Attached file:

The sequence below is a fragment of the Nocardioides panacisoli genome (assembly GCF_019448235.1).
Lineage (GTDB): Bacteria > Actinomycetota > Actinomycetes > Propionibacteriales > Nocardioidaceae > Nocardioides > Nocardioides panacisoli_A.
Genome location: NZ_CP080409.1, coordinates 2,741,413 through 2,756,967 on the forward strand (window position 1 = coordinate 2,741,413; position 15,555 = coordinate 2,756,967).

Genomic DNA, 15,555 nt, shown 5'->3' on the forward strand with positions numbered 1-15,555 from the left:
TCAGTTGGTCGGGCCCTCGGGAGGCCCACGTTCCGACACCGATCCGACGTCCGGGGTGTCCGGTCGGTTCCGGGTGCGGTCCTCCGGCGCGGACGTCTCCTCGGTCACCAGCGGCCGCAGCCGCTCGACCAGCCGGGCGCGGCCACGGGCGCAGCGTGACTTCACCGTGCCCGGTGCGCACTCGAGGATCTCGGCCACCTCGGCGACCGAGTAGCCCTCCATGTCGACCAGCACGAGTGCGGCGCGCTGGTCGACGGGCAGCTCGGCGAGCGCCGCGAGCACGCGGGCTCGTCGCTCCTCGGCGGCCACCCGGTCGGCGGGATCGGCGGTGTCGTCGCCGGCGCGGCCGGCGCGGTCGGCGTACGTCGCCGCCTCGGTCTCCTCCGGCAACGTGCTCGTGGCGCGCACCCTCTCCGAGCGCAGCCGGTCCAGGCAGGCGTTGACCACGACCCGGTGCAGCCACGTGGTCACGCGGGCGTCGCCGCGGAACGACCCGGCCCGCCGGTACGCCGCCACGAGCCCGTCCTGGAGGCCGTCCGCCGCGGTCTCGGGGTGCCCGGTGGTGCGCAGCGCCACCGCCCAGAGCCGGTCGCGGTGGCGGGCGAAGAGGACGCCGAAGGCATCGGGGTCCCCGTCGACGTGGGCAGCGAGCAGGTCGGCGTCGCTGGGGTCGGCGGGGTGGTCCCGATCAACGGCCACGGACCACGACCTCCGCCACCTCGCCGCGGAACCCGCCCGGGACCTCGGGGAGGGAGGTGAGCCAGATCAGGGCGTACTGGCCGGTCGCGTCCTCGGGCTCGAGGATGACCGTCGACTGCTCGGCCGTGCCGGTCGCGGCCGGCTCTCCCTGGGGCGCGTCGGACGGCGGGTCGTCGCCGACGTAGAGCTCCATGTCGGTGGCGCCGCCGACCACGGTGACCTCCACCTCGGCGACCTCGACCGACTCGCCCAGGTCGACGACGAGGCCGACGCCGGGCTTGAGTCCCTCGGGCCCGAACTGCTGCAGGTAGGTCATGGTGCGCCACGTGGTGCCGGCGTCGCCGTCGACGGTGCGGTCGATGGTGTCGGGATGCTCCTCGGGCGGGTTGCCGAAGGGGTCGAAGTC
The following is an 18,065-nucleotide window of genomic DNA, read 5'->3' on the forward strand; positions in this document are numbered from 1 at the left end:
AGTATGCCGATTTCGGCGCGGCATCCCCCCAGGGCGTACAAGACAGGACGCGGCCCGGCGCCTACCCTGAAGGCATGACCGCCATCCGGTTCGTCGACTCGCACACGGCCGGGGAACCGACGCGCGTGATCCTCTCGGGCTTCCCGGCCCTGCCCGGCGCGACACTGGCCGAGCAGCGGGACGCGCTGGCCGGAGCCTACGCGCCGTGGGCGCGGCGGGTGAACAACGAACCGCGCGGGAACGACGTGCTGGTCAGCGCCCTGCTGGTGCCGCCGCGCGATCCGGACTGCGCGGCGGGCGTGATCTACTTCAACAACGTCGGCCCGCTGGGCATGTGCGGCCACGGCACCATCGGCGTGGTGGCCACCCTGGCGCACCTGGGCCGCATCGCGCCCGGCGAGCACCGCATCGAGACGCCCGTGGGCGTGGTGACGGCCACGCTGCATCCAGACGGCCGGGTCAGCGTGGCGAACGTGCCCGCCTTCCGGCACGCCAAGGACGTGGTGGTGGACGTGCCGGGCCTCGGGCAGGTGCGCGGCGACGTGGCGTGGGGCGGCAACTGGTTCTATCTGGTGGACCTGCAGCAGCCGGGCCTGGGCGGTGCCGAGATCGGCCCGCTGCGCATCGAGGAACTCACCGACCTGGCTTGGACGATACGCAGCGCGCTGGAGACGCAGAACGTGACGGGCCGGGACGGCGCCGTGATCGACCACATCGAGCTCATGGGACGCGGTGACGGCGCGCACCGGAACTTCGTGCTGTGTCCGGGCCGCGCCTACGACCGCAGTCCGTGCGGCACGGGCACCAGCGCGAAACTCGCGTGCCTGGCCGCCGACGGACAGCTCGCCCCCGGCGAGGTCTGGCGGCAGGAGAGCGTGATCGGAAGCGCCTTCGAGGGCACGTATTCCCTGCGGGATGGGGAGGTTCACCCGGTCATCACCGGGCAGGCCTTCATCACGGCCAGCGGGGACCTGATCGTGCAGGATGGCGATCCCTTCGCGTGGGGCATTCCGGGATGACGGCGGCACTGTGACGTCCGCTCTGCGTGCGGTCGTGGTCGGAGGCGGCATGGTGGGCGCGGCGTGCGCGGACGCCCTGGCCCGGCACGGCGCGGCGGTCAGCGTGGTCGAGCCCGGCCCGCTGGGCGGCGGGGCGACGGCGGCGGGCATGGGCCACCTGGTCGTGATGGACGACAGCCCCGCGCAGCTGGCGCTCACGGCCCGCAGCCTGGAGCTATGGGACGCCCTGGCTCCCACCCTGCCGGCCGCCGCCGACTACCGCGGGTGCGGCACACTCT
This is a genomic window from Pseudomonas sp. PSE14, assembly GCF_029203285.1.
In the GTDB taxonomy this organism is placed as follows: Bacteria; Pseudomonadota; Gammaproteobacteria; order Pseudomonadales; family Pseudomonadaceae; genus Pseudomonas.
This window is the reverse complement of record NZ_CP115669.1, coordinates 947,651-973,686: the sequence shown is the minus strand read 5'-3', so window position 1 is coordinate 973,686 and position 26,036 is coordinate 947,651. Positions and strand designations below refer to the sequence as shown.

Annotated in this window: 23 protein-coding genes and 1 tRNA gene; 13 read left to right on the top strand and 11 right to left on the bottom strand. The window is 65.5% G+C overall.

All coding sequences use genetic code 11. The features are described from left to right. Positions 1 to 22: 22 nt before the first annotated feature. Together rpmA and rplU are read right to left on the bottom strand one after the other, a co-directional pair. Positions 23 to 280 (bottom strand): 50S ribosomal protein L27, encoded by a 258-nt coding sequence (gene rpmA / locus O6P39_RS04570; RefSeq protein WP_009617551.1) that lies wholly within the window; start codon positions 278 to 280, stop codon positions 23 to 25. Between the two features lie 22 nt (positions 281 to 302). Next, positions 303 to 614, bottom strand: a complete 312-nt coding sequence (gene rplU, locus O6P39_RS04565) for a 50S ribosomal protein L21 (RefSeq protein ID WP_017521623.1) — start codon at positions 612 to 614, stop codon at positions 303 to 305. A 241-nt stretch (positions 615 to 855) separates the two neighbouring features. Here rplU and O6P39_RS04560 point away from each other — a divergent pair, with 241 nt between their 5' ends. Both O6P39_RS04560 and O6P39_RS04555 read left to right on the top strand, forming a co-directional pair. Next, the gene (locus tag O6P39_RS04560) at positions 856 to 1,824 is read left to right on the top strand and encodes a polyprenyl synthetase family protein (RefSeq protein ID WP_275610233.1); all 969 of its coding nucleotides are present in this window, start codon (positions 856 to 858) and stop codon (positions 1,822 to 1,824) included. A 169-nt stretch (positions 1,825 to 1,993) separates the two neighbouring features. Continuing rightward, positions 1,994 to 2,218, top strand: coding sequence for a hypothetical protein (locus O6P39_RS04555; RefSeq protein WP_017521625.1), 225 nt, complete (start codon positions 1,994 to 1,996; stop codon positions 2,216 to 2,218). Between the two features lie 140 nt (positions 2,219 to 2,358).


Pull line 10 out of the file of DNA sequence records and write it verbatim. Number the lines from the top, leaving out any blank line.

This window is the reverse complement of record NZ_CP115669.1, coordinates 947,651-973,686: the sequence shown is the minus strand read 5'-3', so window position 1 is coordinate 973,686 and position 26,036 is coordinate 947,651. Positions and strand designations below refer to the sequence as shown.